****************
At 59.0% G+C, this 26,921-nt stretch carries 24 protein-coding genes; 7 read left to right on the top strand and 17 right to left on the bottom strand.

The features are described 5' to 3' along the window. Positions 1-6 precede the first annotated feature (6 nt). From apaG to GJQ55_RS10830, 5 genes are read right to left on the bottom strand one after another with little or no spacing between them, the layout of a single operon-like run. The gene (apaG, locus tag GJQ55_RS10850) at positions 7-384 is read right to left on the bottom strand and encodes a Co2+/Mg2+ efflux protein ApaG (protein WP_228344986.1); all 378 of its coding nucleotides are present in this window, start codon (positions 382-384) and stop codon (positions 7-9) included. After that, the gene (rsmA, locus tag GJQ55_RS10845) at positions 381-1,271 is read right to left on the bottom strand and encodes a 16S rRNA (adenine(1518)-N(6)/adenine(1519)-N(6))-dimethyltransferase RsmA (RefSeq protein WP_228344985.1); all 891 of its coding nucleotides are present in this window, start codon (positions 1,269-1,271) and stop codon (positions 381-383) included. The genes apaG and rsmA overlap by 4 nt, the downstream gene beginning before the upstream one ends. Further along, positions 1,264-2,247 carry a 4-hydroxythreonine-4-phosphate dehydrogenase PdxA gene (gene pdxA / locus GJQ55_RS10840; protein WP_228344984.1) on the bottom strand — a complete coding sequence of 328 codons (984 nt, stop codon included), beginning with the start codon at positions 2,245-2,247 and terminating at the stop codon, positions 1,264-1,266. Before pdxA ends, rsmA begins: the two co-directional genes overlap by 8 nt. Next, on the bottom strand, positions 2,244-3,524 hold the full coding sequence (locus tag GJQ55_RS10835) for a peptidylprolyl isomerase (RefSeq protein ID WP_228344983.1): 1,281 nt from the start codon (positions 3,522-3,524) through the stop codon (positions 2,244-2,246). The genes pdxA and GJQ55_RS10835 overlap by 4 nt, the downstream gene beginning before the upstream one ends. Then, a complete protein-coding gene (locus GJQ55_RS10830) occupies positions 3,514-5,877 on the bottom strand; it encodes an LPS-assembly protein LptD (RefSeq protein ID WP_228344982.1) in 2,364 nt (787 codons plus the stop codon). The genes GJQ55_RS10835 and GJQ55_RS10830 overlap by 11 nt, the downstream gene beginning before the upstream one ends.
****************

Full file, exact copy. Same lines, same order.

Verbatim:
At 59.0% G+C, this 26,921-nt stretch carries 24 protein-coding genes; 7 read left to right on the top strand and 17 right to left on the bottom strand.

The features are described 5' to 3' along the window. Positions 1-6 precede the first annotated feature (6 nt). From apaG to GJQ55_RS10830, 5 genes are read right to left on the bottom strand one after another with little or no spacing between them, the layout of a single operon-like run. The gene (apaG, locus tag GJQ55_RS10850) at positions 7-384 is read right to left on the bottom strand and encodes a Co2+/Mg2+ efflux protein ApaG (protein WP_228344986.1); all 378 of its coding nucleotides are present in this window, start codon (positions 382-384) and stop codon (positions 7-9) included. After that, the gene (rsmA, locus tag GJQ55_RS10845) at positions 381-1,271 is read right to left on the bottom strand and encodes a 16S rRNA (adenine(1518)-N(6)/adenine(1519)-N(6))-dimethyltransferase RsmA (RefSeq protein WP_228344985.1); all 891 of its coding nucleotides are present in this window, start codon (positions 1,269-1,271) and stop codon (positions 381-383) included. The genes apaG and rsmA overlap by 4 nt, the downstream gene beginning before the upstream one ends. Further along, positions 1,264-2,247 carry a 4-hydroxythreonine-4-phosphate dehydrogenase PdxA gene (gene pdxA / locus GJQ55_RS10840; protein WP_228344984.1) on the bottom strand — a complete coding sequence of 328 codons (984 nt, stop codon included), beginning with the start codon at positions 2,245-2,247 and terminating at the stop codon, positions 1,264-1,266. Before pdxA ends, rsmA begins: the two co-directional genes overlap by 8 nt. Next, on the bottom strand, positions 2,244-3,524 hold the full coding sequence (locus tag GJQ55_RS10835) for a peptidylprolyl isomerase (RefSeq protein ID WP_228344983.1): 1,281 nt from the start codon (positions 3,522-3,524) through the stop codon (positions 2,244-2,246). The genes pdxA and GJQ55_RS10835 overlap by 4 nt, the downstream gene beginning before the upstream one ends. Then, a complete protein-coding gene (locus GJQ55_RS10830) occupies positions 3,514-5,877 on the bottom strand; it encodes an LPS-assembly protein LptD (RefSeq protein ID WP_228344982.1) in 2,364 nt (787 codons plus the stop codon). The genes GJQ55_RS10835 and GJQ55_RS10830 overlap by 11 nt, the downstream gene beginning before the upstream one ends.